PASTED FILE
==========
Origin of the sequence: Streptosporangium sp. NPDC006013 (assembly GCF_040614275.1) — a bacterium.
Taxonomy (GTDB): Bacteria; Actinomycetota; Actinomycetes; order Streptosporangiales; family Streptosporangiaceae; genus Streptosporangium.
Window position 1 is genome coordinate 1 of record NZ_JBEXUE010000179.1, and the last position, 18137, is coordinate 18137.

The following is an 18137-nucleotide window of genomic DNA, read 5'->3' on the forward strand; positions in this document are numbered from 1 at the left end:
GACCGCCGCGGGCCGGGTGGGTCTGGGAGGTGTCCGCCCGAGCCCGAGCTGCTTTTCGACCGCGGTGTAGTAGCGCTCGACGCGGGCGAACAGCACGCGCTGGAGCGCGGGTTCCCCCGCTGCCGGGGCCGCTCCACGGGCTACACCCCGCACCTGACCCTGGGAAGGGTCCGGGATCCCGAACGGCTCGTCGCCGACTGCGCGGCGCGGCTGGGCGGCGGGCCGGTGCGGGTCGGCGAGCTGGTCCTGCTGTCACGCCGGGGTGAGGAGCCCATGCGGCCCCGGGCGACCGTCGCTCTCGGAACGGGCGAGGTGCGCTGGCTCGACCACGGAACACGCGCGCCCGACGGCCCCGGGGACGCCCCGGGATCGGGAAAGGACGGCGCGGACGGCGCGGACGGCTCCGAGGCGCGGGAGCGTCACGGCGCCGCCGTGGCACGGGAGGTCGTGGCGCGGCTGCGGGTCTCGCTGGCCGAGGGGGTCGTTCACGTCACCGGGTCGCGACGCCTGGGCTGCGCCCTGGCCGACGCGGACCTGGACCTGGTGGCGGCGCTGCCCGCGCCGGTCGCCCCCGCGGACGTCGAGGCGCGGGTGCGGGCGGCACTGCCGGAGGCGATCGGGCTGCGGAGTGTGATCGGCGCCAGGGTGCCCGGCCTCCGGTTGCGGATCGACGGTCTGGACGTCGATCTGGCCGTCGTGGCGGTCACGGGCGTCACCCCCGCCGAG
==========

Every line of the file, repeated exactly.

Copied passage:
Origin of the sequence: Streptosporangium sp. NPDC006013 (assembly GCF_040614275.1) — a bacterium.
Taxonomy (GTDB): Bacteria; Actinomycetota; Actinomycetes; order Streptosporangiales; family Streptosporangiaceae; genus Streptosporangium.
Window position 1 is genome coordinate 1 of record NZ_JBEXUE010000179.1, and the last position, 18137, is coordinate 18137.

The following is an 18137-nucleotide window of genomic DNA, read 5'->3' on the forward strand; positions in this document are numbered from 1 at the left end:
GACCGCCGCGGGCCGGGTGGGTCTGGGAGGTGTCCGCCCGAGCCCGAGCTGCTTTTCGACCGCGGTGTAGTAGCGCTCGACGCGGGCGAACAGCACGCGCTGGAGCGCGGGTTCCCCCGCTGCCGGGGCCGCTCCACGGGCTACACCCCGCACCTGACCCTGGGAAGGGTCCGGGATCCCGAACGGCTCGTCGCCGACTGCGCGGCGCGGCTGGGCGGCGGGCCGGTGCGGGTCGGCGAGCTGGTCCTGCTGTCACGCCGGGGTGAGGAGCCCATGCGGCCCCGGGCGACCGTCGCTCTCGGAACGGGCGAGGTGCGCTGGCTCGACCACGGAACACGCGCGCCCGACGGCCCCGGGGACGCCCCGGGATCGGGAAAGGACGGCGCGGACGGCGCGGACGGCTCCGAGGCGCGGGAGCGTCACGGCGCCGCCGTGGCACGGGAGGTCGTGGCGCGGCTGCGGGTCTCGCTGGCCGAGGGGGTCGTTCACGTCACCGGGTCGCGACGCCTGGGCTGCGCCCTGGCCGACGCGGACCTGGACCTGGTGGCGGCGCTGCCCGCGCCGGTCGCCCCCGCGGACGTCGAGGCGCGGGTGCGGGCGGCACTGCCGGAGGCGATCGGGCTGCGGAGTGTGATCGGCGCCAGGGTGCCCGGCCTCCGGTTGCGGATCGACGGTCTGGACGTCGATCTGGCCGTCGTGGCGGTCACGGGCGTCACCCCCGCCGAG